Virus cases surge in Americas as IMF warns of economic carnage
More than 78,000 people were diagnosed with COVID-19 in the US and in Brazil alone Wednesday, as the IMF laid out the unprecedented economic devastation caused by the global pandemic and the WHO warned the number of infections could reach 10 million worldwide within the next week. As many countries emerged from lockdown hoping to resurrect their economies, US states were reimposing virus restrictions and Brazilian experts were warning the country was sending people "to the slaughterhouse." The International Monetary Fund said that this "crisis like no other" would send the global GDP plunging by 4.9 percent this year and wipe out an astonishing $12 trillion over two years.
With coronavirus fading in UK, Oxford vaccine trial expands into hard-hit South Africa and Brazil
Britain's Prince William went to Oxford University on Wednesday to meet patients taking part in a human trial of a promising coronavirus vaccine. But with cases of COVID-19 plummeting in England, researchers fear the trial involving 10,000 people may not yield results conclusive enough to prove the vaccine works. They needed to test the drug in a place where more people are being exposed to the deadly virus. So, as the trial continues in England, researchers in South Africa and Brazil — where there are many more people contracting the coronavirus on a daily basis — have launched parallel human trials on the same candidate vaccine. The Oxford formula is one of about 120 potential vaccines being worked on by teams around the globe. Based on drugs that have proven successful against similar viruses, the Oxford team's vaccine has moved quickly into the large-scale human trial phase. Already there has been huge investment, including from the U.S., to ensure millions of doses can be available as soon as it's proven safe and effective.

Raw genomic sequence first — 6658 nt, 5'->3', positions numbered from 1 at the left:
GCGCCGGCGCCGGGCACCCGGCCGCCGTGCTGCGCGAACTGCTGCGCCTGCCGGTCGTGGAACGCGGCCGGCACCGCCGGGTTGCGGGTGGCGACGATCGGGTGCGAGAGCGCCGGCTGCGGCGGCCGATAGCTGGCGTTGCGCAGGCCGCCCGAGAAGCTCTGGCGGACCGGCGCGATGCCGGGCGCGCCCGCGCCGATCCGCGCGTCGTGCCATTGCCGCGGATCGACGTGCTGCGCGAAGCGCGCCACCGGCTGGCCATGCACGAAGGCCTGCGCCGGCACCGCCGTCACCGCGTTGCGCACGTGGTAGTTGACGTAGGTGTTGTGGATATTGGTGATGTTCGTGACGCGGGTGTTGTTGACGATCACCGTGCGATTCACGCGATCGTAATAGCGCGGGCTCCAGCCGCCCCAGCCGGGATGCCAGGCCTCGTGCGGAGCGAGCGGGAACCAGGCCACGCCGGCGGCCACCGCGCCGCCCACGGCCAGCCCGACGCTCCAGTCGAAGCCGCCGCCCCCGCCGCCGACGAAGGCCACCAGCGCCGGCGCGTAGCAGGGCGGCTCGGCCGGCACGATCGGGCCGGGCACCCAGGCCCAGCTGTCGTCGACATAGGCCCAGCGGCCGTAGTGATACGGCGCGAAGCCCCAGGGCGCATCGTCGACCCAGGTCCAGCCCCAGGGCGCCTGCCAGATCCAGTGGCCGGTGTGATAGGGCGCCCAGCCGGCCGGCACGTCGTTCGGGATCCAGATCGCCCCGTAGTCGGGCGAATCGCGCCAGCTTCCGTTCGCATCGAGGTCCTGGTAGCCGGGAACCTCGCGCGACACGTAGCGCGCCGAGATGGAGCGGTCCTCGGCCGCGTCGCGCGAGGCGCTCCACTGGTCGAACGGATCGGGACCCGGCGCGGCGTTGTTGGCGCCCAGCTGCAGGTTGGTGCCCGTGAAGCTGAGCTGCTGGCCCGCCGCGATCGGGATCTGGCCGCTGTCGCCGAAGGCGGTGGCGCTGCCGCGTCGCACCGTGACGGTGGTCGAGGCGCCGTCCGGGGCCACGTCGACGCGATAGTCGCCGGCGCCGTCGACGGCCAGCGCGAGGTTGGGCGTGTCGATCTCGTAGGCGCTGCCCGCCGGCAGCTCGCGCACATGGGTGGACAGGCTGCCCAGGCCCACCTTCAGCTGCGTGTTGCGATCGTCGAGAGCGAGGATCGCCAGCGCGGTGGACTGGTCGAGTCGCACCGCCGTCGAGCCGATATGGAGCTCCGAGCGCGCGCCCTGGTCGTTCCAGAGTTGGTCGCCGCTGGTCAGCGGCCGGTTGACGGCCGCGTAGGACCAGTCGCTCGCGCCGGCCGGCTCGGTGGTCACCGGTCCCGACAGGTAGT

Opinion: What models can and cannot tell us about COVID-19
The coronavirus disease 2019 (COVID-19) pandemic, caused by the novel coronavirus severe acute respiratory syndrome coronavirus 2 (SARS-CoV-2), has already claimed more than 470,000 deaths worldwide at the time of this writing (1) and is likely to claim many more. Models can help us determine how to stop the spread of the virus. But it is important to distinguish between what models can and cannot predict. All models’ assumptions fail to describe the details of most real-world systems. However, these systems may possess large-scale behaviors that do not depend on all these details (2). A simple model that correctly captures these large-scale behaviors but gets some details wrong is useful; a complicated model that gets some details correct but mischaracterizes the large-scale behaviors is misleading at best. The accuracy and sophistication of a model’s details matter only if the model’s general assumptions correctly describe the real-world behaviors of interest.
Lockdown might be easing, but the NHS still needs protecting
This week, many doctors, including myself, were rightly disturbed by the results of the latest BMA survey. It found that more than a third of BAME doctors in the UK are still not being given access to potentially life-saving Covid-19 risk assessments – nearly two months after NHS England issued recommendations that risk assessments should be carried out for all staff as a precautionary measure. For white doctors, 42% said they haven’t had risk assessments yet. Results also showed that BAME doctors are still less likely to feel fully protected from coronavirus compared to their white colleagues, and far more likely to often feel pressured into treating patients without appropriate personal protective equipment, which is incredibly worrying.
Abattoir air cooling systems could pose Covid-19 risks, expert warns
Air cooling systems used at abattoirs could be an overlooked risk factor accounting for Covid-19 outbreaks, according to scientists who have studied conditions at a meat-processing plant at the heart of a cluster of infections in Germany. Martin Exner, a hygiene and public health expert at the University of Bonn, spent two days analysing the Tönnies plant in Gütersloh, a western German city sent back into lockdown this week after around 1,500 employees were infected with coronavirus. At a press conference, Exner said the air filtration system in the slaughter area had contributed to the spread of aerosol droplets laden with the virus, describing it as a “newly recognised risk factor”.